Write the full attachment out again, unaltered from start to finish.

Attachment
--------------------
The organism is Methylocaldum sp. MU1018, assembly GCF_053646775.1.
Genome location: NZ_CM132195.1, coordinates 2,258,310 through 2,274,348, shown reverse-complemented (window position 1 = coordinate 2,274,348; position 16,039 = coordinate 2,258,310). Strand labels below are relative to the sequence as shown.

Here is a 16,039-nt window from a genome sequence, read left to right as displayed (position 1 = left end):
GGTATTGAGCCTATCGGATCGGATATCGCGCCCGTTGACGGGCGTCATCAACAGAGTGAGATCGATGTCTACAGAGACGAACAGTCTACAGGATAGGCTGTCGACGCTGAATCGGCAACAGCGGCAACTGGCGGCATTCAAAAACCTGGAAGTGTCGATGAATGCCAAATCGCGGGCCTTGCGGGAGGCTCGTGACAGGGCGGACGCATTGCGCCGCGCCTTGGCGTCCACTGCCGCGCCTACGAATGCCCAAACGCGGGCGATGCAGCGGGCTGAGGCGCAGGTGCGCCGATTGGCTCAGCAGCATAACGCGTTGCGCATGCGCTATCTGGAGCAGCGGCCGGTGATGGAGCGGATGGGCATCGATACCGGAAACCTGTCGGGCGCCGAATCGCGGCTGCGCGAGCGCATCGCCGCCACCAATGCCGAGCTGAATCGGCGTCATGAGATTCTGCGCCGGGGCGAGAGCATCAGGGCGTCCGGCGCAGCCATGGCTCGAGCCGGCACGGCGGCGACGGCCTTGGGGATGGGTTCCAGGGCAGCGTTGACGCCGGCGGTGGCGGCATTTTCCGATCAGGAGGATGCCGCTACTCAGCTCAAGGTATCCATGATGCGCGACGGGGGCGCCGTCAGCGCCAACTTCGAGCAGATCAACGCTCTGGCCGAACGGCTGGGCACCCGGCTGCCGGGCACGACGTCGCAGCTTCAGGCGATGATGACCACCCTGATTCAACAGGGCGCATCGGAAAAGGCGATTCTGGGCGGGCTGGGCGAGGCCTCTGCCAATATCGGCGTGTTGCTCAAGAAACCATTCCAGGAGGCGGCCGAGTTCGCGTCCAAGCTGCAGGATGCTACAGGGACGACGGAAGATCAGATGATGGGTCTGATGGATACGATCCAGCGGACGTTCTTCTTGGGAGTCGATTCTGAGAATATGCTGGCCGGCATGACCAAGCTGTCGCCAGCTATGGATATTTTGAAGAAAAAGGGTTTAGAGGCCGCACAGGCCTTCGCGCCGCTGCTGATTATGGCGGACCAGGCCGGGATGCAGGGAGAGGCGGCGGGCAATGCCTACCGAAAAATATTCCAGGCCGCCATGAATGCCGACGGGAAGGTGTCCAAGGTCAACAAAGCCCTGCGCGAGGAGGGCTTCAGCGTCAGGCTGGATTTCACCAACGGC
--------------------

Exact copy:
The organism is Methylocaldum sp. MU1018, assembly GCF_053646775.1.
Genome location: NZ_CM132195.1, coordinates 2,258,310 through 2,274,348, shown reverse-complemented (window position 1 = coordinate 2,274,348; position 16,039 = coordinate 2,258,310). Strand labels below are relative to the sequence as shown.

Here is a 16,039-nt window from a genome sequence, read left to right as displayed (position 1 = left end):
GGTATTGAGCCTATCGGATCGGATATCGCGCCCGTTGACGGGCGTCATCAACAGAGTGAGATCGATGTCTACAGAGACGAACAGTCTACAGGATAGGCTGTCGACGCTGAATCGGCAACAGCGGCAACTGGCGGCATTCAAAAACCTGGAAGTGTCGATGAATGCCAAATCGCGGGCCTTGCGGGAGGCTCGTGACAGGGCGGACGCATTGCGCCGCGCCTTGGCGTCCACTGCCGCGCCTACGAATGCCCAAACGCGGGCGATGCAGCGGGCTGAGGCGCAGGTGCGCCGATTGGCTCAGCAGCATAACGCGTTGCGCATGCGCTATCTGGAGCAGCGGCCGGTGATGGAGCGGATGGGCATCGATACCGGAAACCTGTCGGGCGCCGAATCGCGGCTGCGCGAGCGCATCGCCGCCACCAATGCCGAGCTGAATCGGCGTCATGAGATTCTGCGCCGGGGCGAGAGCATCAGGGCGTCCGGCGCAGCCATGGCTCGAGCCGGCACGGCGGCGACGGCCTTGGGGATGGGTTCCAGGGCAGCGTTGACGCCGGCGGTGGCGGCATTTTCCGATCAGGAGGATGCCGCTACTCAGCTCAAGGTATCCATGATGCGCGACGGGGGCGCCGTCAGCGCCAACTTCGAGCAGATCAACGCTCTGGCCGAACGGCTGGGCACCCGGCTGCCGGGCACGACGTCGCAGCTTCAGGCGATGATGACCACCCTGATTCAACAGGGCGCATCGGAAAAGGCGATTCTGGGCGGGCTGGGCGAGGCCTCTGCCAATATCGGCGTGTTGCTCAAGAAACCATTCCAGGAGGCGGCCGAGTTCGCGTCCAAGCTGCAGGATGCTACAGGGACGACGGAAGATCAGATGATGGGTCTGATGGATACGATCCAGCGGACGTTCTTCTTGGGAGTCGATTCTGAGAATATGCTGGCCGGCATGACCAAGCTGTCGCCAGCTATGGATATTTTGAAGAAAAAGGGTTTAGAGGCCGCACAGGCCTTCGCGCCGCTGCTGATTATGGCGGACCAGGCCGGGATGCAGGGAGAGGCGGCGGGCAATGCCTACCGAAAAATATTCCAGGCCGCCATGAATGCCGACGGGAAGGTGTCCAAGGTCAACAAAGCCCTGCGCGAGGAGGGCTTCAGCGTCAGGCTGGATTTCACCAACGGC